Brian Crecente of Kotaku seems upset about some comments from Peter Moore, VP of Microsoft Gaming. Moore claims that Microsoft "underpromised and over-delivered with backwards compatability, and that people just don't care enough about BC to make it worth the investment. Let me add my two cents: Moore is right: Backwards compatability IS backwards. BC is simply an ineffective and inefficient means of hedging the bets with a new platform. Everyone is better off with a clean break and a fresh start.
Why would anyone ponying up for an Xbox 360 care about running a title designed for an obsolete system? I mean, let's list the reasons why someone would buy a 360: The hot new games, the hot new tech, the hot new look of the console? Somehow, I don't see "Because I'll be able to play the original Halo on it" being a factor here.
Let's put things in perspective here. When Nintendo released the Super NES system, no one was calling the Wahhhmbulance over Duckhunt. If you loved Duckhunt enough, you either kept your old NES and/or didn't upgrade. I had plenty of respect for my friends who did precisely that: Super Mario Bros. was the best game ever, end of story, no need for a new console. But we could go further back. Did anyone buy a Colecovision just because they could buy an expensive dongle to let them play Atari 2600 titles? No. Did anyone care that the Commodore Amiga wasn't backwards compatible with the Commodore 64? Not anyone with an ounce of vision. Why would anyone want to play the Commodore 64 port of Defender of the Crown when he had the Amiga version at his disposal?
The truth is, a committment to backwards compatability is an ultimately futile committment to "the way things used to be." It's denying progress and retarding progress. Furthemore, it creates a sort of divided loyalty among developers, who will want to ensure that their new games are also "forwards compatible," meaning that the new game will also play on the old system (albeit in stripped-down mode). If I buy an Xbox 360, I want a developer focused entirely on my console's capabalities. I don't want her thinking for one minute that she has to scale something down or waste time thinking about how something will look in an old box.
This very problem has been the bane of PC gaming for decades and is one reason why we see so little progress there. Developers will go to great lengths to make their games scalable enough so that legacy hardware will run their game, even if it's at a resolution and speed that just injures the brain. It doesn't matter--even at such a crippled settings, many folks will forgo or put-off upgrading their system. It's only when it gets nearly impossible to run a new title that common folks start saving up for an upgrade.
It would be much better if everyone had to rush out and buy a brand new PC with the very latest components to run Windows Vista--and that no application or game intended for Vista would run at all on older machines. This would allow developers a "clean break" with the old and an opportunity to really spin the wheel of innovation.
But, no, we won't get that. Vista, like the other versions of Windows (and even back to DOS), will be only a "patch," a few small steps taken when a giant leap is required. Why? Backwards compatability. Bleh.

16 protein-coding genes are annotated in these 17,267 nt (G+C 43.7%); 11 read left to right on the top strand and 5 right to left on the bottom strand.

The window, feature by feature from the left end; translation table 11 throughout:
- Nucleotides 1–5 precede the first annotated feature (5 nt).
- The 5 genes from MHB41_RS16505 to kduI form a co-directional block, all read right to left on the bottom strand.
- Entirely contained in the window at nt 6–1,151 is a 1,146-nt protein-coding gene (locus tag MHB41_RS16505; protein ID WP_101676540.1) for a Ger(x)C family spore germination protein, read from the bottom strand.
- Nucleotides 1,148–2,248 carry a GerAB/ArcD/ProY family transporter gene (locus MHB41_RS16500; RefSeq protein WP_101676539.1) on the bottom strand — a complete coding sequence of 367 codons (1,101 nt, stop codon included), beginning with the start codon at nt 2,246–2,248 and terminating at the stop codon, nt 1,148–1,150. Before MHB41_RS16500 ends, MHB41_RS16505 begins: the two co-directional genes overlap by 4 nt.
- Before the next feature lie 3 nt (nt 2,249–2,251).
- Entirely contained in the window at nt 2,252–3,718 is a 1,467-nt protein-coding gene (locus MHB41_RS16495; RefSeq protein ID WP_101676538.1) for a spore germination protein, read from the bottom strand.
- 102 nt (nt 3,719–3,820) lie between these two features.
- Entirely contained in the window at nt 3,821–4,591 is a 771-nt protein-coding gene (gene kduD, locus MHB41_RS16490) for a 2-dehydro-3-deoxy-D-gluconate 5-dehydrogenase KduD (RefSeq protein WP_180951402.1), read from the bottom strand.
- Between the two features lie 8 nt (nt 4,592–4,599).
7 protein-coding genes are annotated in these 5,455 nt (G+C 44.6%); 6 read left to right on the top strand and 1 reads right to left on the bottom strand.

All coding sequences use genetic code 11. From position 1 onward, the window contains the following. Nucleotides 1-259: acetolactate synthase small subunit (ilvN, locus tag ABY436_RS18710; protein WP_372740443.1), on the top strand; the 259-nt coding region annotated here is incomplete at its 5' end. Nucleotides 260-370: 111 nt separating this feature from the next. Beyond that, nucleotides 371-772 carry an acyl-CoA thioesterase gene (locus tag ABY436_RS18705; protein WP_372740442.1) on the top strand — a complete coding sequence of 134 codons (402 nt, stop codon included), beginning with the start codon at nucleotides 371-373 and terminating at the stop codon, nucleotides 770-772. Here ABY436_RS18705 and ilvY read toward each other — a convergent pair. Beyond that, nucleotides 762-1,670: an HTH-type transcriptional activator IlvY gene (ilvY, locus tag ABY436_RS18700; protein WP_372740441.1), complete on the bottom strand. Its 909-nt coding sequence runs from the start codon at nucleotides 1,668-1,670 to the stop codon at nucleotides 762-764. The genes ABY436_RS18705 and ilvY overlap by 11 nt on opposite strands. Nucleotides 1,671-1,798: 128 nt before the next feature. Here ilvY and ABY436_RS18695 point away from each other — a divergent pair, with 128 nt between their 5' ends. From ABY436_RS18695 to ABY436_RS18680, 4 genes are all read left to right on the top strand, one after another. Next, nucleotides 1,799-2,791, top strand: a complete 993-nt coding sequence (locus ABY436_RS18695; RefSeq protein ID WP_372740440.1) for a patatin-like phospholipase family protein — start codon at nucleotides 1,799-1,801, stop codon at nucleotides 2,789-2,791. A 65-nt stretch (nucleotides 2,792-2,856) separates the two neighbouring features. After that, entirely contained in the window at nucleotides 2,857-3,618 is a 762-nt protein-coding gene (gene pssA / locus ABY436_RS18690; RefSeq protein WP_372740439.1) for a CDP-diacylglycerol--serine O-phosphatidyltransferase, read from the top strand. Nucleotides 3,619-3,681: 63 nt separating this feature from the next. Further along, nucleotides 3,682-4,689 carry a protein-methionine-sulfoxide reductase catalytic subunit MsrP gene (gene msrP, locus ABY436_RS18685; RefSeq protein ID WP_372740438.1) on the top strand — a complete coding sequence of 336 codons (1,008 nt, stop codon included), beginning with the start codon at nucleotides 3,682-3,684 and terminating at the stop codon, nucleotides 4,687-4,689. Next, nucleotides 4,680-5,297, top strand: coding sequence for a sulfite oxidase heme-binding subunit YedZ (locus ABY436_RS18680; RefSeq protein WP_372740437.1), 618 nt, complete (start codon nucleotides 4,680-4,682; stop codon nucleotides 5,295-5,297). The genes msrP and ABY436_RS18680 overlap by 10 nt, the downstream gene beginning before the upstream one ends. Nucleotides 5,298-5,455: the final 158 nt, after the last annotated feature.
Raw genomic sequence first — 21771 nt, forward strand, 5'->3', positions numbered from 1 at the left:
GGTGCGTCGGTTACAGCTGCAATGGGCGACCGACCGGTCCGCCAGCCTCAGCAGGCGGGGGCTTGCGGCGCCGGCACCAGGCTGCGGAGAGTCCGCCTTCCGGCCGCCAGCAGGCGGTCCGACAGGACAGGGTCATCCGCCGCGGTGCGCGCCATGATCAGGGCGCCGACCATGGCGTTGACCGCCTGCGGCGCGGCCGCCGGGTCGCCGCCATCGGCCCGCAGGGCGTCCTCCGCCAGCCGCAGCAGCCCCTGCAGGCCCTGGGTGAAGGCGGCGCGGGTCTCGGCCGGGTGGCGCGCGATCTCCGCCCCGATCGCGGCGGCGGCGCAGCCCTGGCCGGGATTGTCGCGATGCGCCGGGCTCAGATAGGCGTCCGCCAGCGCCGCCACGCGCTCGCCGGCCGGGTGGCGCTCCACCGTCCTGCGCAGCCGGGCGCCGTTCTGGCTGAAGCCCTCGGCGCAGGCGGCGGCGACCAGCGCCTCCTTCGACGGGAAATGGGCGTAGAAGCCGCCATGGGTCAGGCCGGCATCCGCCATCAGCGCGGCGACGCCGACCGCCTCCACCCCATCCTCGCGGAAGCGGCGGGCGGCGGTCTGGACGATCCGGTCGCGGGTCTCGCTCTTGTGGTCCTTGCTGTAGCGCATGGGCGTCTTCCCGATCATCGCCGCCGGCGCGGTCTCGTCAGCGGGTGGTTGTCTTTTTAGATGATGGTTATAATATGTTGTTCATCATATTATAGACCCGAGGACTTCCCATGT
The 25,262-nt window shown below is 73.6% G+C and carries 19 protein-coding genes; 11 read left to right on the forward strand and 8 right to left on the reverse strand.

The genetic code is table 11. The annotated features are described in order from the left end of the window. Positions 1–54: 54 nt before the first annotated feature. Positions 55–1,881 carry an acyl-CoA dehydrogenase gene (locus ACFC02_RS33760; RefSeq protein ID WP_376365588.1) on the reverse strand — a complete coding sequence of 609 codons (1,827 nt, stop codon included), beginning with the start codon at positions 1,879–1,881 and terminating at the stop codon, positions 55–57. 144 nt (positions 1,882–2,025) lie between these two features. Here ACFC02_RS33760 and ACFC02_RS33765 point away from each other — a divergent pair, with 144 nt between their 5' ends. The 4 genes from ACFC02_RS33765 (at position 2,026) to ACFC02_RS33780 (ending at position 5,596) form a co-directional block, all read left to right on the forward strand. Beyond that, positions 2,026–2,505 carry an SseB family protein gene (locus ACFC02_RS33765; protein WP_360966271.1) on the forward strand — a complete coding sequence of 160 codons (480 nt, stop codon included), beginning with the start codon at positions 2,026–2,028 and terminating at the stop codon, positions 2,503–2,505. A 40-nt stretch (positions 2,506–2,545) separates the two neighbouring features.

I will say that with the Xbox 360, Microsoft did go the "clean" route and are only doing backwards compatibility via software engines. The 360's power was in no way compromised by the desire for backwards compatibility, and in fact it was only realized it was possible very late in the process. A good majority of Xbox 1 games are backwards compatible, but there are some notable exceptions. Resources do need to work on creating the software drivers for each game to get it to run properly.
In any case, the nice thing with backwards compatibility on the 360 is the fact that every Xbox 1 game is upscaled to 720p widescreen. The PS3 will do something similar for all PS2 and PS1 games. This makes older games MUCH more friendly on newer hi-definition widescreen televisions than playing the older games on the original consoles. The Wii doesn't support hi-def of course, but there's been talk of it doing some type of smoothing for older games.
The best argument is that even if a game is old, it doesn't make it any less fun and will allow people to maximize their investments in older stuff. This also helps the hardware makers too, as launch window line-ups are always sparse, giving people more incentive to buy the new system early if their existing libraries still work. Of course there is a downside for those companies trying to sell new software on the new system, but the reality is their new game should be compelling enough to make people want it regardless.
Bill Loguidice, Managing Director
Armchair Arcade, Inc.
[My collection - www.billandchristina.com/vgamecomp/vgamecomp.htm]
By the way, here's Microsoft's Upgrade Advisor, which will check your current configuration and see how much you'll need to shell out to get your system up to specs for Vista. Apparently, I'm in pretty good shape, though it looks like I'll need to clear some space on my hard drive.